After more than 10 years without new data, a federal agency has finally updated the United States' official maternal mortality rate using figures from all 50 states. But while a new report has shown that the number of women who die each year due to maternal causes has remained relatively steady in recent years, not everyone's risk level is the same. In fact, the U.S. maternal mortality rate report shows black mothers' risk remains highest.
Data from all 50 states has shown that, in 2018, a total of 658 women died from causes related to or aggravated by pregnancy or its management either while pregnant or within 42 days of being pregnant, according to a report released Thursday by the Centers for Disease Control and Prevention's National Vital Statistics Reports (NVSS). Researchers say that number puts the United States' maternal mortality rate at 17.4 deaths per 100,000 live births.
What's most troubling, however, is that data behind Thursday's report has shown that in 2018, black women died from maternal causes two and a half times more often than white women. While white women's maternal mortality rate was recorded to be 14.7 deaths per 100,000 births, the rate for black women was 37.1 per 100,000 births. Lowest of all was the rate for Hispanic women, which NVSS reported to be 11.8 deaths per 100,000 births.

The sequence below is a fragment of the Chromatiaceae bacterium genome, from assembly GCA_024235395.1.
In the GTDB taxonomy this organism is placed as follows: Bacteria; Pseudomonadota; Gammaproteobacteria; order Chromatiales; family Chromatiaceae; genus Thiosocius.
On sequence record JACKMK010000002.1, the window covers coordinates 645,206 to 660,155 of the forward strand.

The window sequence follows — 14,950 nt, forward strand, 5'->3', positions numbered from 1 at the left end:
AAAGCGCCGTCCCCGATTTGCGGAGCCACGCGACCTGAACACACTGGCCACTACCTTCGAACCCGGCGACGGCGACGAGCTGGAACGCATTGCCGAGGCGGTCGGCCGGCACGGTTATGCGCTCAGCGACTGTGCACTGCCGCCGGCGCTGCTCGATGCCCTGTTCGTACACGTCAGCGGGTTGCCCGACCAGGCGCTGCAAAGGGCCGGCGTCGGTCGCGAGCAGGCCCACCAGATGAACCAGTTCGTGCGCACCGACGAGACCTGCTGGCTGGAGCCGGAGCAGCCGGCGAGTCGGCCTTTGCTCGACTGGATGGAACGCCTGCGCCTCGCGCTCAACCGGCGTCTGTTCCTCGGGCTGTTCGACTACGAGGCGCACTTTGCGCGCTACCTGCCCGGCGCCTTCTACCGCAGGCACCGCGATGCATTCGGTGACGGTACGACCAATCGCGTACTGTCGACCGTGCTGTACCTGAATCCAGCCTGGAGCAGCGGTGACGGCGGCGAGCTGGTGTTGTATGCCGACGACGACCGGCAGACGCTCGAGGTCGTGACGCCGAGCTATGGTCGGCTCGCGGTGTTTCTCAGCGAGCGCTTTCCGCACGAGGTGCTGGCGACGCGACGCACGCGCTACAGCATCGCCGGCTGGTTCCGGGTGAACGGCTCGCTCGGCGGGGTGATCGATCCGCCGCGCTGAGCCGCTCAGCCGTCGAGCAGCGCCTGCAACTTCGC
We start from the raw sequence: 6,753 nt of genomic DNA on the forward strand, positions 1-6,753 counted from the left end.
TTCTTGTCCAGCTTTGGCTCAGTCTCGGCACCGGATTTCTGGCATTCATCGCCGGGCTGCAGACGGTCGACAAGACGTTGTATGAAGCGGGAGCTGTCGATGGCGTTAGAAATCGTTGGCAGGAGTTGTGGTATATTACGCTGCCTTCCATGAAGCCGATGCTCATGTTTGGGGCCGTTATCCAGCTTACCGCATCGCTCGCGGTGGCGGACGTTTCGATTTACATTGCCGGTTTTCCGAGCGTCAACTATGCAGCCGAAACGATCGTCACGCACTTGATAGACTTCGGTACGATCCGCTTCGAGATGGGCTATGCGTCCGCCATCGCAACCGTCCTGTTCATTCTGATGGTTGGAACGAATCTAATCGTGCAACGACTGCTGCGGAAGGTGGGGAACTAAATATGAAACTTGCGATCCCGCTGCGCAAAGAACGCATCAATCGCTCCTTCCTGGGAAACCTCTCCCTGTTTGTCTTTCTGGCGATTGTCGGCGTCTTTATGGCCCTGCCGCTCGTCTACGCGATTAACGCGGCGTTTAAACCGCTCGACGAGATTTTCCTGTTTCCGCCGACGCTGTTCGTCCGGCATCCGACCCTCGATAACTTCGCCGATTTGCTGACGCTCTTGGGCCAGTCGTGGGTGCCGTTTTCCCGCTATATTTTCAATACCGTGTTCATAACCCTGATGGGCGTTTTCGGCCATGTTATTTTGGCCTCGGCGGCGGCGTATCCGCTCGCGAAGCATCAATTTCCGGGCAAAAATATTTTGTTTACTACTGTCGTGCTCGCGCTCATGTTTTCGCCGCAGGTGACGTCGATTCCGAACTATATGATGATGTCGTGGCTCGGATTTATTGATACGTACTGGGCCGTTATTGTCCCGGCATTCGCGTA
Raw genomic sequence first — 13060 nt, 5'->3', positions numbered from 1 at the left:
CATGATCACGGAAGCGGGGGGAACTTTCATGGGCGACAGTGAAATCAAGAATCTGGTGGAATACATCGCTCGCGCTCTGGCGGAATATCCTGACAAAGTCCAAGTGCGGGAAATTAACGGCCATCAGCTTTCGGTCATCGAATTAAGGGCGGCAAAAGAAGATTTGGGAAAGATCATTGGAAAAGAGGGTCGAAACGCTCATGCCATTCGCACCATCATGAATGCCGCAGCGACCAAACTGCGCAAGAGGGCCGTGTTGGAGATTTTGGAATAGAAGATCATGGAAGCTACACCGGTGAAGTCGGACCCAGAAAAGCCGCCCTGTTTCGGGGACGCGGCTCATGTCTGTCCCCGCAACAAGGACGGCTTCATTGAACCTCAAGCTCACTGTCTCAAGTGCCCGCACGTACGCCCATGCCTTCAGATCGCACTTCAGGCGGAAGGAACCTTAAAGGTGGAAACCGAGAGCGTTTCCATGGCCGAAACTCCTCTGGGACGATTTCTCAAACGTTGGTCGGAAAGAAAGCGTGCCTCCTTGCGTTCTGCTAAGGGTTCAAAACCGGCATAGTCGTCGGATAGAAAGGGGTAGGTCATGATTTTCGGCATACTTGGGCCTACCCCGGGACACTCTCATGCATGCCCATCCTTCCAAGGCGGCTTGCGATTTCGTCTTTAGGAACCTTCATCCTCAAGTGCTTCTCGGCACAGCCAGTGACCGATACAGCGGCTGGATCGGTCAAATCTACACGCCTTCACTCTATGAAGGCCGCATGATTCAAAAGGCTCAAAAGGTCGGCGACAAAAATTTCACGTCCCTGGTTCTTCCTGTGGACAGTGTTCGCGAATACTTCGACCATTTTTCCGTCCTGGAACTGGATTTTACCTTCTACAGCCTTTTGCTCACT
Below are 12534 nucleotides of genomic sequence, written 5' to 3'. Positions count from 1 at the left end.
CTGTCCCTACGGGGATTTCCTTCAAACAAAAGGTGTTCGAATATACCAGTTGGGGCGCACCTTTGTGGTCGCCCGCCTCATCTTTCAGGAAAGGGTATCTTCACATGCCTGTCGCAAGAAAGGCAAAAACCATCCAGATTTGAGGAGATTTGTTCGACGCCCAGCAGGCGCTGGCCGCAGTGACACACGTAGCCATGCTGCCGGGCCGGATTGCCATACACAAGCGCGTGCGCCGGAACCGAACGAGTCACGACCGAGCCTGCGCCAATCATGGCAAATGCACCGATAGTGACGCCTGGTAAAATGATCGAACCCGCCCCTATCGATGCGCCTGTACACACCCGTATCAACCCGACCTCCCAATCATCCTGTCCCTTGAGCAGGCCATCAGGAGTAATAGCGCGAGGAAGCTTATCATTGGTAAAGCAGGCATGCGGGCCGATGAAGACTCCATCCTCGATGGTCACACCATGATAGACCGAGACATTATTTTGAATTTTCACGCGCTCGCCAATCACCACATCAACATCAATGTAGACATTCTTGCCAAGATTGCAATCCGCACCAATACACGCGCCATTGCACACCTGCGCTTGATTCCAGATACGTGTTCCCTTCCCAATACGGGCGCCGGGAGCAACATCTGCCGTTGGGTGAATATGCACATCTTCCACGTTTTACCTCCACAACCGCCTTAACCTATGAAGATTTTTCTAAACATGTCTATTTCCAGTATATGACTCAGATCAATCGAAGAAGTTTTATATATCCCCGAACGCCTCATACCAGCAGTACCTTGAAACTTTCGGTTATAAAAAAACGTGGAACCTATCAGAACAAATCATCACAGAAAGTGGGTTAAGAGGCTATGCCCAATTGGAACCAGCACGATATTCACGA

This isn't the first time researchers studying maternal mortality have found racial disparities within the data, as reported by NPR, nor is it the first time that news outlets have reported on those disparities, per Fusion. And although researchers don't have a concrete answer for why these disparities exist, recent studies have suggested that structural racism and implicit bias within the health care system may be contributing factors.
But researchers also found disparities when breaking down the data by age, noting that as a woman's age increased, so to did her risk of maternal mortality. Women 40 and older, for example, were reported to have a maternal mortality rate of 81.9 deaths per 100,000 births. Compared to women 25 and younger, women at or over the age of 40 are 7.7 times more likely to die of maternal causes.
While the national maternal mortality rate released with Thursday's report was significantly higher than the 12.7 deaths per 100,000 births reported in 2007 — the last time data was collected — researchers think much of the increase can be attributed to changes in data collection methods. After suspending publication of maternal mortality rates in 2007 due to concerns about data quality, the government has moved to standardized data collection across all 50 states by adding a pregnancy checkbox to death certificates, according to US News & World Report.
It's worth noting, however, that 2018's official rate is only a slight jump from the rate of 17.2 deaths per 100,000 births pulled from data collected from 2011 to 2015 via the CDC's Pregnancy Mortality Surveillance System for a 2019 CDC study. But although the United States' maternal mortality rate appears to have stayed relatively steady in recent years, Vox has reported it remains one of the worst among similarly wealthy developed nations.